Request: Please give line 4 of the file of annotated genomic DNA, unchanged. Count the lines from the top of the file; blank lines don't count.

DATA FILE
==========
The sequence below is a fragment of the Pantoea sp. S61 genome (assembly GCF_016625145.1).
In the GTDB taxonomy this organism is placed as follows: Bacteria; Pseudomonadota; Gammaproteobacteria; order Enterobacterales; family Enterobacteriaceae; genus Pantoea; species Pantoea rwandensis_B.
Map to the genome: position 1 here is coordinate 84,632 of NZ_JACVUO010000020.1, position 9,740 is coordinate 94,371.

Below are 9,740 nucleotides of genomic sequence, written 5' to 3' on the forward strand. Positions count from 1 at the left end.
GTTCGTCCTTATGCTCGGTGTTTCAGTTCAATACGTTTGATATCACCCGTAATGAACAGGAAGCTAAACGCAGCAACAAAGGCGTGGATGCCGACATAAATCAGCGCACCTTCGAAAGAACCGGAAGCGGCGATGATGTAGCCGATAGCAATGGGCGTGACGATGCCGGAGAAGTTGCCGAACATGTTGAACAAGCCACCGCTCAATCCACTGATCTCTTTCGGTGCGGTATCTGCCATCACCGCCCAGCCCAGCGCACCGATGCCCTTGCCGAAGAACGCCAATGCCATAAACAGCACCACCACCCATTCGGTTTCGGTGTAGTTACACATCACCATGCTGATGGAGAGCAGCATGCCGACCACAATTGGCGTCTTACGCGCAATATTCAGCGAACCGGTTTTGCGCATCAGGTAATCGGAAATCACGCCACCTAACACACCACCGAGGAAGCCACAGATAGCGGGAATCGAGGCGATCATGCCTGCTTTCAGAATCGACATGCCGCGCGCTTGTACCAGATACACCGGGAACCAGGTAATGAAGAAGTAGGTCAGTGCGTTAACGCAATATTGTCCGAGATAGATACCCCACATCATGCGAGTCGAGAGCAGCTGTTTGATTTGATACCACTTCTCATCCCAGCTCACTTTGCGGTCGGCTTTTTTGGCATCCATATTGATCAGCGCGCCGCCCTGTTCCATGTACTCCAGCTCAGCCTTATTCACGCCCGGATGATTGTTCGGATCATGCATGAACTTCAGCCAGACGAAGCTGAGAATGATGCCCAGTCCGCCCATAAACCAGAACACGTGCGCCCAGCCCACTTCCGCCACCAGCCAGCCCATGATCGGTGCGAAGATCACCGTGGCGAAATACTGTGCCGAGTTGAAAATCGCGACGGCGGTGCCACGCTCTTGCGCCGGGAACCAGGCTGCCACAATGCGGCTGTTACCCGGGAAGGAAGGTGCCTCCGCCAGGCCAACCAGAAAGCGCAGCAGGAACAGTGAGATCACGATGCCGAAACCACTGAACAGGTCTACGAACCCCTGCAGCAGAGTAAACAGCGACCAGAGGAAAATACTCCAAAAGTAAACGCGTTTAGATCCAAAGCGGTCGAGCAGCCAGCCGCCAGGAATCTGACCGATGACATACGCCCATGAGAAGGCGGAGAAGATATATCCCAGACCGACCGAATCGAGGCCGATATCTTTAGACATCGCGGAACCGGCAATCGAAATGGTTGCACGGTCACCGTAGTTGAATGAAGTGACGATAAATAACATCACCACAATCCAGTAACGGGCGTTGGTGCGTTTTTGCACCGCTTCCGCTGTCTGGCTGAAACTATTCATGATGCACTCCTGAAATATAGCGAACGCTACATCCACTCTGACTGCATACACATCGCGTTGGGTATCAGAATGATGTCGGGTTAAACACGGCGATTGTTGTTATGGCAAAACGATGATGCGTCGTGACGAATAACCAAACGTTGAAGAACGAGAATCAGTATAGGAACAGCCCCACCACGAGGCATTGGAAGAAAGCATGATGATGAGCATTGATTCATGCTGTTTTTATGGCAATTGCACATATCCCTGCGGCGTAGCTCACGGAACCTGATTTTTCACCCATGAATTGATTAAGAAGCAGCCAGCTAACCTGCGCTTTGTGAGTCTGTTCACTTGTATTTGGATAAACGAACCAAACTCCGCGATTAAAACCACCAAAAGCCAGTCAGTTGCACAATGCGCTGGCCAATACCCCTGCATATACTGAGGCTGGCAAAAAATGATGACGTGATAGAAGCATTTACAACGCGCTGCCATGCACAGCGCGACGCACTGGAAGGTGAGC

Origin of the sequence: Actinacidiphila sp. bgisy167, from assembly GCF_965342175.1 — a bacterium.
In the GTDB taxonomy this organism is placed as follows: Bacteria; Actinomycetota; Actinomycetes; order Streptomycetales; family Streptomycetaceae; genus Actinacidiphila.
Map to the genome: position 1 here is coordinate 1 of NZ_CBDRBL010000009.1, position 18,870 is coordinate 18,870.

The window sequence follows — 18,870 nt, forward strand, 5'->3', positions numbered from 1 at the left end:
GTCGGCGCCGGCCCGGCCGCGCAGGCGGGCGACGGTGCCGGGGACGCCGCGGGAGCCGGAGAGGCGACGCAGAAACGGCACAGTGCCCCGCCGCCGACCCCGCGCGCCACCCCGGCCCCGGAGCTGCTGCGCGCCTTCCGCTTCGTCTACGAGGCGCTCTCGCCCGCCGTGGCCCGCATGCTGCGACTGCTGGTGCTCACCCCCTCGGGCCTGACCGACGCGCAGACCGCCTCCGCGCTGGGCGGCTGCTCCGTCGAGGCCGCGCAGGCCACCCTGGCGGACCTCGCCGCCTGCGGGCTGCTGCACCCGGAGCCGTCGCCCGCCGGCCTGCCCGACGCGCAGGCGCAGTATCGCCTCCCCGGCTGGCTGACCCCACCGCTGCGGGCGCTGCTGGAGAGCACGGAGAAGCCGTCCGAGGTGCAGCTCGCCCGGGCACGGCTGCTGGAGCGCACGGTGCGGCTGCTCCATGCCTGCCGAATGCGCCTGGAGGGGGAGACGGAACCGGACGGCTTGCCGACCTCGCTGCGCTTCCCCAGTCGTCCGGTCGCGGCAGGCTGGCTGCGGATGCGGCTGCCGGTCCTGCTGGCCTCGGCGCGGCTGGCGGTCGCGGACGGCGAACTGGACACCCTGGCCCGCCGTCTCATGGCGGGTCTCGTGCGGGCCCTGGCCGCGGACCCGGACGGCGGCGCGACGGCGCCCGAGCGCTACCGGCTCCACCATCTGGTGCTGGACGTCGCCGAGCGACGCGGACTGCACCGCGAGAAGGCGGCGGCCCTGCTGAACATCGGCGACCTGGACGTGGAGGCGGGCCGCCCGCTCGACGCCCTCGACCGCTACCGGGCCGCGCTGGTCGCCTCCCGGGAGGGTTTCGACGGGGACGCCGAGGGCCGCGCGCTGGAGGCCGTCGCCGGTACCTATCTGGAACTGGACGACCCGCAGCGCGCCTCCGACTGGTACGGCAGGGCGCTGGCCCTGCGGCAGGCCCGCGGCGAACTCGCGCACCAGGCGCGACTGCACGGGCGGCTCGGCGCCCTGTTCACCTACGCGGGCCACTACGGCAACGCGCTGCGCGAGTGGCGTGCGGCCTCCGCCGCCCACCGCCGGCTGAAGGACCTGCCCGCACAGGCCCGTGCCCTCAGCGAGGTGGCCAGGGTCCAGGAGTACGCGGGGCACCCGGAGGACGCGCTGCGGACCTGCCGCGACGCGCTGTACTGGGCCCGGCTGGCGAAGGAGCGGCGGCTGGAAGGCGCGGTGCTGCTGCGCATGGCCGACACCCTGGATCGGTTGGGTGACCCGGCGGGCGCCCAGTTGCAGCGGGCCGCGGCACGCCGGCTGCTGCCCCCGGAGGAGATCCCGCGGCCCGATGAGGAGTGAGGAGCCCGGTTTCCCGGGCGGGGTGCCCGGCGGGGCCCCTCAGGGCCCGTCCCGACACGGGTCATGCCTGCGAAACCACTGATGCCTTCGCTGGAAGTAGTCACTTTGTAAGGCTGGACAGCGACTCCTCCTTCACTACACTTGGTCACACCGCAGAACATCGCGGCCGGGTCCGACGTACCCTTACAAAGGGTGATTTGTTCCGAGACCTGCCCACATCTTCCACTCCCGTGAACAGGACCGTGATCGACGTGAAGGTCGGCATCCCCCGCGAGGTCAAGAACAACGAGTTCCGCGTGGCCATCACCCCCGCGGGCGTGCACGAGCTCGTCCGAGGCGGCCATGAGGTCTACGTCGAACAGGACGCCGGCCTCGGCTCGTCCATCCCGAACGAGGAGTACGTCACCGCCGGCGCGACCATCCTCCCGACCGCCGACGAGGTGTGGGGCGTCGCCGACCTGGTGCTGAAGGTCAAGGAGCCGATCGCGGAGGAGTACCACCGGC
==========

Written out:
Below are 9,740 nucleotides of genomic sequence, written 5' to 3' on the forward strand. Positions count from 1 at the left end.